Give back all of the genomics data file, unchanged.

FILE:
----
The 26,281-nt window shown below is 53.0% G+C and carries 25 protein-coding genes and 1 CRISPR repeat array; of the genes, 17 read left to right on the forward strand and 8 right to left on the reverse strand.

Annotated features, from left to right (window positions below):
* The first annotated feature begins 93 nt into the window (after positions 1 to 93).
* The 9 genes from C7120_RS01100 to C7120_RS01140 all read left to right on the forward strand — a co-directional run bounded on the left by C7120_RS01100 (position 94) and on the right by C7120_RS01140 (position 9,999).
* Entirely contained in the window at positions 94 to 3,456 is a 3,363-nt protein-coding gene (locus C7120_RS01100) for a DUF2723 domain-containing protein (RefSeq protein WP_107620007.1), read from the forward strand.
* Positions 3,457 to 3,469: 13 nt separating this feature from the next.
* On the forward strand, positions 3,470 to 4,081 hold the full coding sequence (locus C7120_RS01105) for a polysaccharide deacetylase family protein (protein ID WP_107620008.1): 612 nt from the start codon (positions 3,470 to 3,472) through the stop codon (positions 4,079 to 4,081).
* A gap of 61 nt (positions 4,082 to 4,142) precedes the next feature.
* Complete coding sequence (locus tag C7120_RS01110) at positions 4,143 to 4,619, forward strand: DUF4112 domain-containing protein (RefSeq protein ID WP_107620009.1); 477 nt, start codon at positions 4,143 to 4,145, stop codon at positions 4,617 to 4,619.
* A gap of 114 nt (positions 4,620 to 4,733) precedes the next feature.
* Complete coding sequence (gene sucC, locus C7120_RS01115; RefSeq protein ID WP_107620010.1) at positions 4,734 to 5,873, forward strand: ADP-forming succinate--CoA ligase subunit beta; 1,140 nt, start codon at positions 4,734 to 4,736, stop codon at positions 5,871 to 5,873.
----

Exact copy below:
The 26,281-nt window shown below is 53.0% G+C and carries 25 protein-coding genes and 1 CRISPR repeat array; of the genes, 17 read left to right on the forward strand and 8 right to left on the reverse strand.

Annotated features, from left to right (window positions below):
* The first annotated feature begins 93 nt into the window (after positions 1 to 93).
* The 9 genes from C7120_RS01100 to C7120_RS01140 all read left to right on the forward strand — a co-directional run bounded on the left by C7120_RS01100 (position 94) and on the right by C7120_RS01140 (position 9,999).
* Entirely contained in the window at positions 94 to 3,456 is a 3,363-nt protein-coding gene (locus C7120_RS01100) for a DUF2723 domain-containing protein (RefSeq protein WP_107620007.1), read from the forward strand.
* Positions 3,457 to 3,469: 13 nt separating this feature from the next.
* On the forward strand, positions 3,470 to 4,081 hold the full coding sequence (locus C7120_RS01105) for a polysaccharide deacetylase family protein (protein ID WP_107620008.1): 612 nt from the start codon (positions 3,470 to 3,472) through the stop codon (positions 4,079 to 4,081).
* A gap of 61 nt (positions 4,082 to 4,142) precedes the next feature.
* Complete coding sequence (locus tag C7120_RS01110) at positions 4,143 to 4,619, forward strand: DUF4112 domain-containing protein (RefSeq protein ID WP_107620009.1); 477 nt, start codon at positions 4,143 to 4,145, stop codon at positions 4,617 to 4,619.
* A gap of 114 nt (positions 4,620 to 4,733) precedes the next feature.
* Complete coding sequence (gene sucC, locus C7120_RS01115; RefSeq protein ID WP_107620010.1) at positions 4,734 to 5,873, forward strand: ADP-forming succinate--CoA ligase subunit beta; 1,140 nt, start codon at positions 4,734 to 4,736, stop codon at positions 5,871 to 5,873.